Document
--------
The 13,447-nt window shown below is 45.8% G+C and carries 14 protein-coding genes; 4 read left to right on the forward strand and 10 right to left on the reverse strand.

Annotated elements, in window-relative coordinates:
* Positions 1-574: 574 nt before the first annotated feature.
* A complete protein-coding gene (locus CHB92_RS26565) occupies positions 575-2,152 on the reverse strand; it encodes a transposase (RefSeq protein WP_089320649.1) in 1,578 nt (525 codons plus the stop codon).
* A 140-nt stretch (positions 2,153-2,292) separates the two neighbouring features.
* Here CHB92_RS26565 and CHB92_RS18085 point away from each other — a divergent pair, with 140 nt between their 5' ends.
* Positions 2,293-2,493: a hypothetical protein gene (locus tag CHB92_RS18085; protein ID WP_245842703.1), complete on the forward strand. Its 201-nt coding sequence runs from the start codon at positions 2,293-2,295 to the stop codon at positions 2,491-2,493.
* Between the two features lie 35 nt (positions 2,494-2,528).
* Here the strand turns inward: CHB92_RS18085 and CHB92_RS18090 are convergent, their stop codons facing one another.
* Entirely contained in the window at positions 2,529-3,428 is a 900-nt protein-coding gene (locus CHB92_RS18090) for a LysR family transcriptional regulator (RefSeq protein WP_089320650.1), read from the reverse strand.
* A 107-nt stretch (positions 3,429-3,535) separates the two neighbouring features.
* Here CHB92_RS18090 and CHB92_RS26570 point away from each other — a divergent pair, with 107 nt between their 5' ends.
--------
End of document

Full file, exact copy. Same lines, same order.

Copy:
The 13,447-nt window shown below is 45.8% G+C and carries 14 protein-coding genes; 4 read left to right on the forward strand and 10 right to left on the reverse strand.

Annotated elements, in window-relative coordinates:
* Positions 1-574: 574 nt before the first annotated feature.
* A complete protein-coding gene (locus CHB92_RS26565) occupies positions 575-2,152 on the reverse strand; it encodes a transposase (RefSeq protein WP_089320649.1) in 1,578 nt (525 codons plus the stop codon).
* A 140-nt stretch (positions 2,153-2,292) separates the two neighbouring features.
* Here CHB92_RS26565 and CHB92_RS18085 point away from each other — a divergent pair, with 140 nt between their 5' ends.
* Positions 2,293-2,493: a hypothetical protein gene (locus tag CHB92_RS18085; protein ID WP_245842703.1), complete on the forward strand. Its 201-nt coding sequence runs from the start codon at positions 2,293-2,295 to the stop codon at positions 2,491-2,493.
* Between the two features lie 35 nt (positions 2,494-2,528).
* Here the strand turns inward: CHB92_RS18085 and CHB92_RS18090 are convergent, their stop codons facing one another.
* Entirely contained in the window at positions 2,529-3,428 is a 900-nt protein-coding gene (locus CHB92_RS18090) for a LysR family transcriptional regulator (RefSeq protein WP_089320650.1), read from the reverse strand.
* A 107-nt stretch (positions 3,429-3,535) separates the two neighbouring features.
* Here CHB92_RS18090 and CHB92_RS26570 point away from each other — a divergent pair, with 107 nt between their 5' ends.